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We are a Little Wandle School supporting Early Reading through a Little Wandle approach

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Please watch the following video to help support your child with early reading

Reading with your child

Reading with your child is one of the most important and bonding experiences you can have with your child. When we spend just 10 minutes reading with or to our child, it has huge benefits for them across their learning. It sparks their imagination, their problem-solving skills, their enjoyment of learning and many more parts of their brains. It is not something to stop doing once your child can read on their own. Those shared books, read as part of the bedtime routine, give important bonding and social cues to our children. 

We know it is not always easy though. We understand that reading may have been a tricky subject for some of our parents, that the day is busy and time is not always on some of our parents side, that some of our parents might feel embarrassed putting on voices and becoming the characters in the books. However we want to support you in your reading journey with your child. Below are some tips from the https://www.worldbookday.com website which is run all year long and has tips and support for supporting the love of reading from pre-school up to secondary school. 

Your child's teacher is always the first 'port of call' when enquiring about their place in their reading journey, but we also have a dedicated Reading Centre here at Goldstone and a Reading Team made up of teachers who would always be happy to support general queries. Email the office at admin@goldstone.brighton-hove.sch.uk marking it to the reading team or email Mrs Iso Aplin at isoaplin@goldstone.brighton-hove.sch.uk.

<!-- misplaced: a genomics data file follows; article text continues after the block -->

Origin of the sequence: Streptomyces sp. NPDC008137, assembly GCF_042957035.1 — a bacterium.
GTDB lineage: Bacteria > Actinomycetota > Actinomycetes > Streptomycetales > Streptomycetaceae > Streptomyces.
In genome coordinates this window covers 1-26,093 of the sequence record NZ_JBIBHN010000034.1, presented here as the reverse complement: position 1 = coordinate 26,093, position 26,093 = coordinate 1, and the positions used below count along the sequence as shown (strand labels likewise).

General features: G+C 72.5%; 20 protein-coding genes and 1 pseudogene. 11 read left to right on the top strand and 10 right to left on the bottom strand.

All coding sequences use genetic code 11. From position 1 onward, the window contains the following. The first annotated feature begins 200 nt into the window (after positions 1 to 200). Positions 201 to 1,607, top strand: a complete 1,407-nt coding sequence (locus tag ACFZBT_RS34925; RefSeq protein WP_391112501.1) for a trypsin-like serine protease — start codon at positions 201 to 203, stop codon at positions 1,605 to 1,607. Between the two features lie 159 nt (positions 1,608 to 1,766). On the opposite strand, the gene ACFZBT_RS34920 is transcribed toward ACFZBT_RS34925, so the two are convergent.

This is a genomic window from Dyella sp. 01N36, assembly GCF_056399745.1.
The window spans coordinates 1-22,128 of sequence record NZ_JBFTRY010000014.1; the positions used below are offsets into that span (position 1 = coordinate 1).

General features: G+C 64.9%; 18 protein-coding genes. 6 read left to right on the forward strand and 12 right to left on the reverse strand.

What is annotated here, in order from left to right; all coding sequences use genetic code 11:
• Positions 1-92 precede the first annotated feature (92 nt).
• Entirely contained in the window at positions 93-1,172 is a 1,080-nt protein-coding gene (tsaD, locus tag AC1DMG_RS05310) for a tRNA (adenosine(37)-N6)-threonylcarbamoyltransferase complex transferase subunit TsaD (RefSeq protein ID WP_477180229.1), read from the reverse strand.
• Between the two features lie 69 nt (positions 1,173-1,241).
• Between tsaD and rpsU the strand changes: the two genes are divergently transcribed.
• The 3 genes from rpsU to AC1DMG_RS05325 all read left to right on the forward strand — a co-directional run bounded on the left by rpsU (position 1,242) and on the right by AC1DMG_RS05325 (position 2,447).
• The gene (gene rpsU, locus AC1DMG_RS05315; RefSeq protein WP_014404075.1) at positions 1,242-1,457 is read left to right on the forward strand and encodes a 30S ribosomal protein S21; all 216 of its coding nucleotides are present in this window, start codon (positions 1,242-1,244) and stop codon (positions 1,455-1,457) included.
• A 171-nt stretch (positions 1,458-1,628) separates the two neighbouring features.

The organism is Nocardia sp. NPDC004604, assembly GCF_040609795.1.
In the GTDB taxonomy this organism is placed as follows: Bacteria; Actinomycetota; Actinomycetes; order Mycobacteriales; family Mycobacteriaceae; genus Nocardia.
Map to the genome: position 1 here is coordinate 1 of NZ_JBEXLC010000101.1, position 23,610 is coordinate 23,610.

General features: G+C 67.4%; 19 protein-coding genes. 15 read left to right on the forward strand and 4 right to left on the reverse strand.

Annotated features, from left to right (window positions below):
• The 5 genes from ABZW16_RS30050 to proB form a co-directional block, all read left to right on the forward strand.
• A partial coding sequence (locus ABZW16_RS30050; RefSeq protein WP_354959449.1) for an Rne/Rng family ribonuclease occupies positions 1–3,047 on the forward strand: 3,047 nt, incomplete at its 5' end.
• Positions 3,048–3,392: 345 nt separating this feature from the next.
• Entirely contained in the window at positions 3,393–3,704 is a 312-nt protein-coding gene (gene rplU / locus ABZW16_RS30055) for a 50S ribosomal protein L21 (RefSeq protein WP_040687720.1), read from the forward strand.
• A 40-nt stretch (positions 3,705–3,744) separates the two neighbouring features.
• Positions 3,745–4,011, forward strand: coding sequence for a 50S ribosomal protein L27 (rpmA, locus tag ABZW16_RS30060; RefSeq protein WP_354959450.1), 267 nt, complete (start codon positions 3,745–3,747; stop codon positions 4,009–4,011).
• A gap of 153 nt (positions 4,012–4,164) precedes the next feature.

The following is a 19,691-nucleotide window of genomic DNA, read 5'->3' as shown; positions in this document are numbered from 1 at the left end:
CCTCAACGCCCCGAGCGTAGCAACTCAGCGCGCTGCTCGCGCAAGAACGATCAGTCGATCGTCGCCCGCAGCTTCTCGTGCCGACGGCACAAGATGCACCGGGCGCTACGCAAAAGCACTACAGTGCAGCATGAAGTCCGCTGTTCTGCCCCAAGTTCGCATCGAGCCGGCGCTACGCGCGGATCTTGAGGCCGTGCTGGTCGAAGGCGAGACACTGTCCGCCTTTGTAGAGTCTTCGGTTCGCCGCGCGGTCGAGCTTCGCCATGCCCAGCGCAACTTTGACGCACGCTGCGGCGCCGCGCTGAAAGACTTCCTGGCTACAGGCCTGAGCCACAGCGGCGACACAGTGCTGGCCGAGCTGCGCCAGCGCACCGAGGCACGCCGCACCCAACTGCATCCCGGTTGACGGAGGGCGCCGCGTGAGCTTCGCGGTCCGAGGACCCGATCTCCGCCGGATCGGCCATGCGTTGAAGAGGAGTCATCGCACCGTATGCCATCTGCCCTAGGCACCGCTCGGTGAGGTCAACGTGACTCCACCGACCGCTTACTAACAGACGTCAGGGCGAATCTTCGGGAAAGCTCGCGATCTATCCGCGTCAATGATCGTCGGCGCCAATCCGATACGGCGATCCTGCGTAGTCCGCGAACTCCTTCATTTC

10 Tips on how to share stories with children

1. Be prepared

Sharing a story should be fun for everyone, even grown-ups! Read it yourself first and have a think about the characters and plot. If you love it, chances are they will too! This also means that there will be no surprises that might trip you up as you read.

2. Get comfy

Are there enough cushions and blankets to sit on? Can you be heard? Is there enough light? If your children are easily distracted, they can draw or play games quietly while you read; they’ll still reap the benefits of your storytelling.

3. Holding the book

Now it’s time to tame those pages so you can read the text and your kids can see you. You can hold the book wide open and to the side or put it between laps. Plus, you can use your free hand to point out pictures and for grand gestures.

4. Get into character

Using voices and songs is a great way to bring the story to life. You can go high or low or change the speed from fast to slow to show the difference between characters. Songs are also great and you can write your own catchy tune or borrow a well-known melody.

5. Mix it up

Changing tempo is a great way to grab children’s attention and build suspense or add humour. Try slowing down or speeding up for different scenes. With emotional books, it’s especially important to keep it real, so make the differences subtle.

6. Vary the tone

If you’re ready to add more strings to your bow, try contrasting your tone which is good for sharing both voices and narration. How about switching from monotone to musical? Whispering can also be great fun as it feels like a secret and kids love secrets!

7. Add movement and props

You can take it to another level by adding movements and props. Make your movements as big or small as you like and invite the kids to join in. Maybe their arms become flapping wings or a wooden spoon becomes a paintbrush.

8. Make it interactive

Involve your listeners! You can ask them to repeat sentences, encourage them to add sound effects, get them to count and name what they see and even let them guess what’s coming next.

9. Discuss as you read

Speak your thoughts aloud as you read. Is there something similar you remember happening in the world? Or a related memory from your childhood? Set an example and your listeners will become active, engaged readers who make their own connections.

10. Take it to a new level

Challenge kids with stories above their reading level. When you get to something difficult or new in the book, stop and repeat it slowly. Tell them what it means, what it makes you think of, other words that mean the same thing and use it again in another context.

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